Code updates also include language changes concerning registration practices, the differences between a capital replacement and a repair and the timeliness of rent adjustment notices.

According to Mayor Smyth, the light council agenda is a result of accomplishments made in June.

“We were able to get most of the heavy lifting done prior to summer recess,” he said. “This meeting is meant to clean up the last few items so we can take care of bigger items come August.”

About the author

Gina Ender

Gina Ender

Gina Ender is a journalist covering city government and breaking news in the Santa Clarita Valley. She joined The Signal as a staff writer in February 2017. You can contact Gina Ender at gender@signalscv.com, 661-287-5525 or follow her on Twitter at @ginaender.

City council to fund safety precautions for public buildings, events, schools

Seeking more safety and security in Santa Clarita, the city council will approve increases to security services at their meeting Tuesday.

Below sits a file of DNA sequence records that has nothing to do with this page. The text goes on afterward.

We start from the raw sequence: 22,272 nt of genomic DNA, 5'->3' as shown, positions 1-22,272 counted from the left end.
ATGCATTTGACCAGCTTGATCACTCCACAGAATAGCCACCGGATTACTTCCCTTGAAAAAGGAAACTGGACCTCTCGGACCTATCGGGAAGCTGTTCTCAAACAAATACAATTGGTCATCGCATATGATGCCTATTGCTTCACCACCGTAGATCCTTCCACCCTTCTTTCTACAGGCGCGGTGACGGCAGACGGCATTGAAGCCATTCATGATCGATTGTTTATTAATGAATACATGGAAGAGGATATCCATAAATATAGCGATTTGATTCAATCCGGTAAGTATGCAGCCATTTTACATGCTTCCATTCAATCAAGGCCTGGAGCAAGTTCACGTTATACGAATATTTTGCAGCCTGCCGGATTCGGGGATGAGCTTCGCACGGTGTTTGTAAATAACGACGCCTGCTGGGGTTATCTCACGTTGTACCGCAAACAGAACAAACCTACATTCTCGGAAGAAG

This contract will provide security guards for parks, libraries, Metrolink stations and the McBean Transfer Center.

According to Mayor Cameron Smyth, adding to the security budget is in line with the “council’s philosophy.”

“Santa Clarita prides itself in being one of safest cities in country,” Smyth said. “We always have to look at ways to continue that and ensure residents feel safe.”

The increase in security will cost the city an added $68,158 to Alltech Industries, Inc. In total, the city will now pay the company $351,765, plus a 10 percent contingency, equating to $386,942.

Under this contract, the city will pay the company through fiscal year 2020, equating to $49,199 in 2018, $16,754 in 2019 and $18,017 in 2020.